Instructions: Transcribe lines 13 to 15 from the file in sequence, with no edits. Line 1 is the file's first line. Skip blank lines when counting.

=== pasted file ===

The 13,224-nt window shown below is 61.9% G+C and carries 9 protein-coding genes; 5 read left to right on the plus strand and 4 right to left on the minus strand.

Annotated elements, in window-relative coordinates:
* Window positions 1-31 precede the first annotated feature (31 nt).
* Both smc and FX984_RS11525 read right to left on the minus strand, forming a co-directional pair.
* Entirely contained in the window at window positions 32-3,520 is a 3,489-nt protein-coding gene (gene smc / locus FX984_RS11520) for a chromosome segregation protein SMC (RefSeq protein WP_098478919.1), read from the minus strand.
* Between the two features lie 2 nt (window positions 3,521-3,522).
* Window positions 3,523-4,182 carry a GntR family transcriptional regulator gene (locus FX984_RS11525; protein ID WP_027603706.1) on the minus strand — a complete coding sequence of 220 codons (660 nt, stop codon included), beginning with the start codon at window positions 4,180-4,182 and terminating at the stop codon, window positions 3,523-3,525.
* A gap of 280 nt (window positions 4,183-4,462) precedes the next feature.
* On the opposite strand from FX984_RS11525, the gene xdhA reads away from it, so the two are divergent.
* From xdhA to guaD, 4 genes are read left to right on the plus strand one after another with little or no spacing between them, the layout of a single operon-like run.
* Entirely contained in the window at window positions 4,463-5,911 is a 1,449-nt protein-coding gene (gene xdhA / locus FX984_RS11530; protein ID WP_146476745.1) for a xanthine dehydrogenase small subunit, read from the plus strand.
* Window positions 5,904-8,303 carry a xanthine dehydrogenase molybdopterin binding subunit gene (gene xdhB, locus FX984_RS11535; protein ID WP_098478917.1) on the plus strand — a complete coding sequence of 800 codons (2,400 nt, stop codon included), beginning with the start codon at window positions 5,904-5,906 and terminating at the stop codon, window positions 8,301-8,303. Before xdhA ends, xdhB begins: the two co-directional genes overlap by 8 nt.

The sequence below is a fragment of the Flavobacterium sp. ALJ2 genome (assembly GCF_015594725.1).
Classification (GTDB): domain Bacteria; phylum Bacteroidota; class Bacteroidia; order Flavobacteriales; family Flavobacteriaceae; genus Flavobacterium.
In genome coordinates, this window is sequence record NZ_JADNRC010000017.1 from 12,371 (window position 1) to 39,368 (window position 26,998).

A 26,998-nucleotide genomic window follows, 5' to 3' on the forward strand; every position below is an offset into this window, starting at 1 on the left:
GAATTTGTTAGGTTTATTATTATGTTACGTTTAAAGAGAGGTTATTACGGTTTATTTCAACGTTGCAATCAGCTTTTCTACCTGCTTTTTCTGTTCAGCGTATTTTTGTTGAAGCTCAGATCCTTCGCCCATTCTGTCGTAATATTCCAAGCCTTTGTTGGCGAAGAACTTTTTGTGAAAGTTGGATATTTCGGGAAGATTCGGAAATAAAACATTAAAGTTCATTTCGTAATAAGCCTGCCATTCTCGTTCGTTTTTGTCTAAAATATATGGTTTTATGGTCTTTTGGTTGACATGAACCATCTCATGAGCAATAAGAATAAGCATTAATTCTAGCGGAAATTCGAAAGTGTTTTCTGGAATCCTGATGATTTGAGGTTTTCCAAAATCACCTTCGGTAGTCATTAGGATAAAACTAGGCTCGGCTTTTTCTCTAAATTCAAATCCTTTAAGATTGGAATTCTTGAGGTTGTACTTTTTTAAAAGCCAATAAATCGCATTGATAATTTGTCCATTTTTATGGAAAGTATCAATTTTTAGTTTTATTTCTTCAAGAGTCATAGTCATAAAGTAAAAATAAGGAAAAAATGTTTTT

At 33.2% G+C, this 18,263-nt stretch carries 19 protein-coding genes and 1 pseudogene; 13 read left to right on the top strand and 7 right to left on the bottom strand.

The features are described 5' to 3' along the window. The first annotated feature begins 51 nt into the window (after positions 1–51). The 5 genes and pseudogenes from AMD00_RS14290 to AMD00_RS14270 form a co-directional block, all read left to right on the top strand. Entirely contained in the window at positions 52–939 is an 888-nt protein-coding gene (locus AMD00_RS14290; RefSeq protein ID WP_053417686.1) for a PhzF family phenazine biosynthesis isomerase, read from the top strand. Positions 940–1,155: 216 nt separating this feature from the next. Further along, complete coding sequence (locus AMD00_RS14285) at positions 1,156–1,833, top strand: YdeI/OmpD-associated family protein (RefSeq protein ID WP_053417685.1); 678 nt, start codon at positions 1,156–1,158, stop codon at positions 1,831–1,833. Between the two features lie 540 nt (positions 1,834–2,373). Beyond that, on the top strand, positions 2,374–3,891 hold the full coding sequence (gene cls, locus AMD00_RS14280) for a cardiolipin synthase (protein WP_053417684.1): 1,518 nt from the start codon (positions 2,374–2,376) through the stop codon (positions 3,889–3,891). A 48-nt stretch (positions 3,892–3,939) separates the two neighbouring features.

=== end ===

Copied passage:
The sequence below is a fragment of the Flavobacterium sp. ALJ2 genome (assembly GCF_015594725.1).
Classification (GTDB): domain Bacteria; phylum Bacteroidota; class Bacteroidia; order Flavobacteriales; family Flavobacteriaceae; genus Flavobacterium.
In genome coordinates, this window is sequence record NZ_JADNRC010000017.1 from 12,371 (window position 1) to 39,368 (window position 26,998).